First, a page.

Price Paid: $159.99 CAN

Purchase at: Future Shop

“Precision Drive 2″ does a very good job at reading scratched/defective DVDs.

Unit appears to have some sort of built-in deinterlacer, which causes artifacts on poorly-encoded film-sourced DVDs that abuse/ignore the 3:2 pulldown cadence.
Black level adjustment will NOT save after power-off.
Only one set of outputs for component, S-Video, composite, and analog audio.
No optical AC3 output (coaxial only)

Manufacturers are now producing “low cost” DVD players in order to compete with the Chinese/Korean/etc manufactures (like Apex, Daytek, Truvision, etc) who are now making players that are dipping into the sub-$50 market. The DVP-NS325 is Sony’s low-cost player for 2003, and at a retail price of $89.95 US, it is about par for the features it offers.

The only major feature it lacks is progressive scan, which is a slight disadvantage as manufacturers such as Samsung and Philips have progressive scan players in the $80-90 range. Fortunately, Sony has just released the DVP-NS425 which offers progressive scanning for $99.95 US. Whether or not progressive scanning matters to you is another matter… Sony still has the chroma bug (see www.hometheaterhifi.com for more details) and now even the well-renowned Panasonic is now suffering from the same bug, so any progressive scan player in this price range may prove to be unsatisfactory, depending on your viewing tastes. Personally, I prefer to use an interlaced player and let my Sony 43HT20 perform all the deinterlacing for me.

After opening the box, what surprised me is how many decals & stickers have been stuck on the unit. On the front is a foil decal detailing the unit’s ability to play MP3 and DVD-/+R/W discs. This decal is stuck on the unit pretty good and would be best left on as a permanent fixture unless you want to risk defacing the surface behind it. There’s a large cardboard flip-up stuck on the top front of the unit advertising all its features, presumably used for floor models to help sell the unit. Finally, there is a smaller sticker on the top-middle-right that urges you not to return the unit if you have a problem, but to instead call a 1-800 number listed. I did call this number when I wanted to ask them about the black level problem (see below) and found them very helpful and gung-ho about having my unit picked up by Purolator and replaced with a new unit very quickly. In the end, I declined the offer and went to Future Shop for a same-day replacement instead.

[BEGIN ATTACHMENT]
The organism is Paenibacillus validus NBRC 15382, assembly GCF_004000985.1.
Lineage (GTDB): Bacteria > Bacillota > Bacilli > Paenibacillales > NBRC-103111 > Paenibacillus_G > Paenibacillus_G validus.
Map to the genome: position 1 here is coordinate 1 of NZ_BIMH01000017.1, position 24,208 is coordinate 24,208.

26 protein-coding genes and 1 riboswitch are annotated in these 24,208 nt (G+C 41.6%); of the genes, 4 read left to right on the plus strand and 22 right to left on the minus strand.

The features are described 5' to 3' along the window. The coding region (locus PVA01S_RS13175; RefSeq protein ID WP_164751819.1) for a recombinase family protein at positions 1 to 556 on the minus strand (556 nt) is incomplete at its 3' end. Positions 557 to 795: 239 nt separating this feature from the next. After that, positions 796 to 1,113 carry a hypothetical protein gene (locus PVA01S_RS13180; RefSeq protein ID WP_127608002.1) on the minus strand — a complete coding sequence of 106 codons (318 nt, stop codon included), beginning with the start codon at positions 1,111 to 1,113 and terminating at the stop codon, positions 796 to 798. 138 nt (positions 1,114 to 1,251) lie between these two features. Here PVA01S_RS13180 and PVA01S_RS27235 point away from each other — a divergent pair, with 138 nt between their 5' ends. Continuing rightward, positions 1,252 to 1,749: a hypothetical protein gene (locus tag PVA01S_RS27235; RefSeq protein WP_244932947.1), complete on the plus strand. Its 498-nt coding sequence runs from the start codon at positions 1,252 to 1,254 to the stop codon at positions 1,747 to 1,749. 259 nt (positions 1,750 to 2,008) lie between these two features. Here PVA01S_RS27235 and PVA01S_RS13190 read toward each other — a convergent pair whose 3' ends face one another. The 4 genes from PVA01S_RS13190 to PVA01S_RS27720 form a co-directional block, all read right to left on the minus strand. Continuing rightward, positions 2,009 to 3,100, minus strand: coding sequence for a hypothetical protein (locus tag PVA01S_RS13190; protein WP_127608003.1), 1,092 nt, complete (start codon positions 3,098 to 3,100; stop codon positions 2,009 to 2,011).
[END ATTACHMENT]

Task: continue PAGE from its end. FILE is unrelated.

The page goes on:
Build quality is what can be expected for a sub-$100 unit these days… this isn’t a DVP-S7000 by any means. However, the unit is pretty good considering what you pay for, and I’m not one to comment about how “hefty” a DVD player feels when it’s $90 US.

One shining feature that this unit has is its “Precision Drive 2″ function, which essentially means that the unit is more tolerable to scratches and defects in DVDs, particularly rentals. From my experience, this player handles these troublesome DVDs quite exceptionally. A special example: I have a Buffy DVD (clean with no scratches) that has some sort of defect in the second layer that my PS2 cannot handle. However, the NS325 is able to read the disc fine (albeit it takes an extra couple of seconds for the player to initially read the disc after inserting). I’m not sure if other manufacturers have implemented similar technology with their recent units, and if this is not the case then I’d say this is a BIG selling feature for the Sony.

MP3, DVD-R, and DVD+R playback work well on this unit. (I’ve yet to test DVD-RW and DVD+RW discs). There is a nice MP3 menu, although I wish it would come up automatically after inserting an MP3 disc (you have to hit ‘Menu’ to bring it up.)

Picture quality for most material is the same as for any interlaced unit; ie. outstanding. (We’re not comparing VHS units here, after all). However, there seems to be one glitch. I have a series of Transformers DVD box sets that were released by Rhino over the last couple of years. Now, the episodes on these DVDs were encoded very, very poorly (the 3:2 pulldown cadence breaks into 3:3 and 2:2 quite often). With pretty much any progressive setup (whether it be just a progressive TV or a prog TV with a prog DVD player) the most you’ll see is some combing artifacts between scene changes. However, for some reason with this player there are some severe color striping artifacts appearing, particularly in red areas. Of course, if you’re familiar with the Transformers series, you’ll know that there’s LOTS of red (Optimus Prime alone is enough) to bring out these artifacts. I’m not sure what the cause is for this strange artifact; the only thing I can guess is that Sony has incorperated some sort of deinterlacer within the unit to pre-process the material. While this may potentially help certain DVDs, in this case it seriously hinders it and I wish there was a way to turn it off.

The player also has the ability to set black level. The default is already set to the standard (so you can see the blacker-than-black bar on Video Essential’s pluge screen) and there’s also a setting to bring it down to the PS2’s level (where the blacker-than-black bar is invisible). Although you can temporarily set the black level down to this level, it will not save this setting after you turn the unit off. This is not a big deal, but it would make things easier if you switch back and forth from the NS325 to the PS2 quite often.

All in all, unless you watch Transformers or some other animated series with bad 3:2 cadence (like Anime), you should be very satisfied with the Sony DVP-NS325. The unit is a good buy at $89.95 US, and the Precision Drive 2 is the icing on the cake. If you’re in need of progressive scannning, be sure to check out the new NS425, which should now be on sale.


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